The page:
Five tips to bench press 315 pounds

Almost every guy can bench press 135 pounds when they’re just starting out. After about 8-12 months of training, many can work their way up to bench pressing 225 pounds.
However, very few ever reach 315 pounds – aka three big plates.
To get to the point where you can one day clank three 45-pound plates onto each side of the Olympic bar and bench press it, or at least get close to that kind of weight, here are five tips to increase your bench press.
1. Mix up your reps – Change up your bench press workouts in terms of the amount of reps and weight you’re using. Start out with higher reps, like sets of 12 or 10, to build a base.
After a few weeks, start doing reps of 10, 8, 6, 4, 2 and 1 in which you increase the weight as you lower the reps. Further into your training program, have days where you do three sets of five and even three sets of three to get used to heavier weights.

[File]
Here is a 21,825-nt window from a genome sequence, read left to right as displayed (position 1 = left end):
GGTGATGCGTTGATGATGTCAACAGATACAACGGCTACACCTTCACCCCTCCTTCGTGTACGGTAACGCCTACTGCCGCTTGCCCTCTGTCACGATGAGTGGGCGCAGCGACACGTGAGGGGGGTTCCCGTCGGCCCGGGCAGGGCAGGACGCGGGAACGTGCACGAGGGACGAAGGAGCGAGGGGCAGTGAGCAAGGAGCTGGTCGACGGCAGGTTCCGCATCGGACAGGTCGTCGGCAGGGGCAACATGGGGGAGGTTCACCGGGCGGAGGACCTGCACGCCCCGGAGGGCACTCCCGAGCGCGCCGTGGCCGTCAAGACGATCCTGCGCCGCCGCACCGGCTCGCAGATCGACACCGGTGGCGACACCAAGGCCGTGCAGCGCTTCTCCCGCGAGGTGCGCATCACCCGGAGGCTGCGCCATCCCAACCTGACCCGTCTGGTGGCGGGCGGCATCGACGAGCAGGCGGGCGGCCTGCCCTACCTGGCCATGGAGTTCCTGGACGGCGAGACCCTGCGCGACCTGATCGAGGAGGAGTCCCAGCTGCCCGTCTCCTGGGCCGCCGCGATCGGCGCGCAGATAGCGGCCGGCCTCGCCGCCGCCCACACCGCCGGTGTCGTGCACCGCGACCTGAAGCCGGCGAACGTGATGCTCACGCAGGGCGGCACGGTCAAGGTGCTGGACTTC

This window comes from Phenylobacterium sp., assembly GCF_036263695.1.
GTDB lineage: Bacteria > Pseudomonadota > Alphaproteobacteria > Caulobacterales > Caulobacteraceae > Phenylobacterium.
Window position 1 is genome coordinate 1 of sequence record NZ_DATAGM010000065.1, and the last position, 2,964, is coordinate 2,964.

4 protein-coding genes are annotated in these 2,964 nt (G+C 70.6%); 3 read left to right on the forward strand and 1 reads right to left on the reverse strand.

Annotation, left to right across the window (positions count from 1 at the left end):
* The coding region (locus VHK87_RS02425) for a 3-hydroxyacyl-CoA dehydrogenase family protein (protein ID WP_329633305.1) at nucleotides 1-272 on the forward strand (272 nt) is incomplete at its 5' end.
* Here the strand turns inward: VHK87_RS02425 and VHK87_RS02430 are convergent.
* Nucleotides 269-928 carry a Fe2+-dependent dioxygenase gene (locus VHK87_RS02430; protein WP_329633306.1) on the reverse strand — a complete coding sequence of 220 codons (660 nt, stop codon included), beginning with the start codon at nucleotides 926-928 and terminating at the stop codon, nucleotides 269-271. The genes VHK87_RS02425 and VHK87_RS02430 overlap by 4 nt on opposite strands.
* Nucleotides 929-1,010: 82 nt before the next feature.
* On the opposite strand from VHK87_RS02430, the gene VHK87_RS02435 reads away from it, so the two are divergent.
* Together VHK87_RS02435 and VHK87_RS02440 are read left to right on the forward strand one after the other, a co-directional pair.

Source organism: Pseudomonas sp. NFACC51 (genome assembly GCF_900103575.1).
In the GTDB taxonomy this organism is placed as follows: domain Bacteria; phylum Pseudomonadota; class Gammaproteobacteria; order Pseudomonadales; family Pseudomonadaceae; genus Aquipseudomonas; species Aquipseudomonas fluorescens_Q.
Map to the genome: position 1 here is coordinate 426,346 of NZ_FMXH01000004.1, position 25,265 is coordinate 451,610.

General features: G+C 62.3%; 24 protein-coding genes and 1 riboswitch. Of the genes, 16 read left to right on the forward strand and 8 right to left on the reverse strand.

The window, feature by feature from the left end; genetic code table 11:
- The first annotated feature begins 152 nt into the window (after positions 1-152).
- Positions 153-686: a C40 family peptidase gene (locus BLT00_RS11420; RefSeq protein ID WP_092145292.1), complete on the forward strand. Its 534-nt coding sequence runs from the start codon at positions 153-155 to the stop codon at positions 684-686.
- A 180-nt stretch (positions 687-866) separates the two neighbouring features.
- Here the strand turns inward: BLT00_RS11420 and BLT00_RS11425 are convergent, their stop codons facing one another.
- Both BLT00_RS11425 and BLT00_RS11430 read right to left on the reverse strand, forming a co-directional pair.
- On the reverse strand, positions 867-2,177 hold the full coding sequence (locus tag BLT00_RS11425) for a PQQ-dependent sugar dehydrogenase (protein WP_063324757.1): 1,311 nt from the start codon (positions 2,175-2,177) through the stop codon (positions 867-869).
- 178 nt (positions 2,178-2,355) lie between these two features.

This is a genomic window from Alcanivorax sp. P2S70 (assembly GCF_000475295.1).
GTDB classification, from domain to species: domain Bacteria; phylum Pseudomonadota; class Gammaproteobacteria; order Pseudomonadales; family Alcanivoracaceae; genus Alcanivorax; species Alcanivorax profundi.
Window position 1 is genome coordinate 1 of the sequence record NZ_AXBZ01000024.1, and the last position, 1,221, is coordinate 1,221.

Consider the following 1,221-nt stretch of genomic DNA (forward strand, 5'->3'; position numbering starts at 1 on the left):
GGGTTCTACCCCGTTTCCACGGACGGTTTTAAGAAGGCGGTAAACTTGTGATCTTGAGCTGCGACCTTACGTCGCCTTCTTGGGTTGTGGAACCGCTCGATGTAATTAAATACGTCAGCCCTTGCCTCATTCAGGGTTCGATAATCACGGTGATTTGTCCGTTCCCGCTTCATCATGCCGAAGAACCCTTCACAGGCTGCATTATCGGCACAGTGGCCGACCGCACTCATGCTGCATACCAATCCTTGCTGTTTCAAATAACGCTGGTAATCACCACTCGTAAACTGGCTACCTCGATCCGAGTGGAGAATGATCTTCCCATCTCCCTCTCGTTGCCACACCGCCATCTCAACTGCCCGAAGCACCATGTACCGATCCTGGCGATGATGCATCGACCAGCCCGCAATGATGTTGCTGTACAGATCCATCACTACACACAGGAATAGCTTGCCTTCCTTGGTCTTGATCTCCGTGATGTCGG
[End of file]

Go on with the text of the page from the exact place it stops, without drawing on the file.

2. Tuck your elbows in toward your sides – Most of the top bench pressers do this. By tucking your elbows in more, you’ll put less wear and tear on your shoulders and involve your triceps more.
3. Use your legs – Tuck your legs under the bench and push your toes into the front of your shoes as you do the bench press. This will help tighten up your entire body and get a good amount of extra push.
4. Build your complementary muscles – Make sure to work out your upper-back muscles and triceps to help out the shoulders and chest during bench presses. Also, use light dumbbells to build up the back of the shoulders and rotator cuff. If you keep hammering away on just bench presses you could be headed for some shoulder trouble.
5. Arch your back correctly – It’s OK to arch your back some when going for a max lift, just do it properly and safely. Squeeze your traps together and try to slide your upper back closer to the bottom of the bench.

At Home Fitness consultant Aaron Dorksen’s blog deals with a variety of fitness topics, ranging from workout tips, motivational ideas and feature stories on how exercise impacts people’s lives. E-mail him with comments, questions or ideas for future blogs at

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